U.s. - Political and Civil Rights of Blacks
A Spy in Canaan
How the FBI Used a Famous Photographer to Infiltrate the Civil Rights Movement
Hardcover ISBN: 1612193412
The story of the double life of famed civil rights photographer Ernest Withers--and how a closely guarded government secret finally came to light. Told by the journalist who broke the story. Ernest Withers captured some of the most iconic moments of the civil rights movement--from the rare photo of Martin Luther King Jr. in repose to the haunting photo of Emmet Till's great-uncle pointing an accusing finger at Till's killers. He was trusted and beloved by King's inner circle, and had a front row seat to history. But what most people don't know is that Withers was an informant for the FBI--and his photos helped the bureau identify and surveil the era's greatest figures. This book explores the life, complex motivations, and legacy of this fascinating figure.
They Can't Kill Us All
The Story of the Struggle for Black Lives
Paperback ISBN: 0316312495
"Electric...so well reported, so plainly told and so evidently the work of a man who has not grown a callus on his heart."--Dwight Garner, New York Times, "A Top Ten Book of 2016" "I'd recommend everyone to read this book because it's not just statistics, it's not just the information, but it's the connective tissue that shows the human story behind it." -- Trevor Noah, The Daily Show New York Times Editors' Choice One of the Most Anticipated Books of Fall 2016 -- Publishers Weekly One of the Most Anticipated Books of Fall 2016 -- Elle 11 Fall Books We Can't Wait to Read -- Seattle Times A best book of fall 2016 -- Boston Globe One of the St. Louis Post-Dispatch's 20 Books to Watch, fall 2016 One of Vulture's "7 Books You Need to Read this November" A deeply reported book that brings alive the quest for justice in the deaths of Michael Brown, Tamir Rice, and Freddie Gray, offering both unparalleled insight into the reality of police violence in America and an intimate, moving portrait of those working to end it Conducting hundreds of interviews during the course of over one year reporting on the ground, Washington Post writer Wesley Lowery traveled from Ferguson, Missouri, to Cleveland, Ohio; Charleston, South Carolina; and Baltimore, Maryland; and then back to Ferguson to uncover life inside the most heavily policed, if otherwise neglected, corners of America today. In an effort to grasp the magnitude of the repose to Michael Brown's death and understand the scale of the problem police violence represents, Lowery speaks to Brown's family and the families of other victims other victims' families as well as local activists. By posing the question, "What does the loss of any one life mean to the rest of the nation?" Lowery examines the cumulative effect of decades of racially biased policing in segregated neighborhoods with failing schools, crumbling infrastructure and too few jobs. Studded with moments of joy, and tragedy, They Can't Kill Us All offers a historically informed look at the standoff between the police and those they are sworn to protect, showing that civil unrest is just one tool of resistance in the broader struggle for justice. As Lowery brings vividly to life, the protests against police killings are also about the black community's long history on the receiving end of perceived and actual acts of injustice and discrimination. They Can't Kill Us All grapples with a persistent if also largely unexamined aspect of the otherwise transformative presidency of Barack Obama: the failure to deliver tangible security and opportunity to those Americans most in need of both.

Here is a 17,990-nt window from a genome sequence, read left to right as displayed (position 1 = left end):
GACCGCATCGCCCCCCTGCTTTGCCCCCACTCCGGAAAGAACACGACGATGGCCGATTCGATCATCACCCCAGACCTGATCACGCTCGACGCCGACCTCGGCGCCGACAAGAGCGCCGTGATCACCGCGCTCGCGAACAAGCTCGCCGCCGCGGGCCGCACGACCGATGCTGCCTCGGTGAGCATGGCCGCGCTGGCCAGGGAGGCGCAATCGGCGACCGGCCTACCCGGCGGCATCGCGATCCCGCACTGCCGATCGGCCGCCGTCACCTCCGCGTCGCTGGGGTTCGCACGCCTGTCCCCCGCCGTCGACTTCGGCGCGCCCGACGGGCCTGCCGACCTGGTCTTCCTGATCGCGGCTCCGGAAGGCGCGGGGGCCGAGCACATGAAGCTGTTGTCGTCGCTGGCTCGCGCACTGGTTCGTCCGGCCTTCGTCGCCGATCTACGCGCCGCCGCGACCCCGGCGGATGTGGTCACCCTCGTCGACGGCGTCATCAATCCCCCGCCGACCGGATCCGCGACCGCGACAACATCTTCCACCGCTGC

We Can't Breathe
On Black Lives, White Lies, and the Art of Survival
Paperback ISBN: 1250174538
A critically acclaimed writer presents eight wide-ranging and powerful essays that tell the story of black survival and persistence through art and community in the face of centuries of racism. Original.
What Happened, Miss Simone?
Hardcover ISBN: 1101904879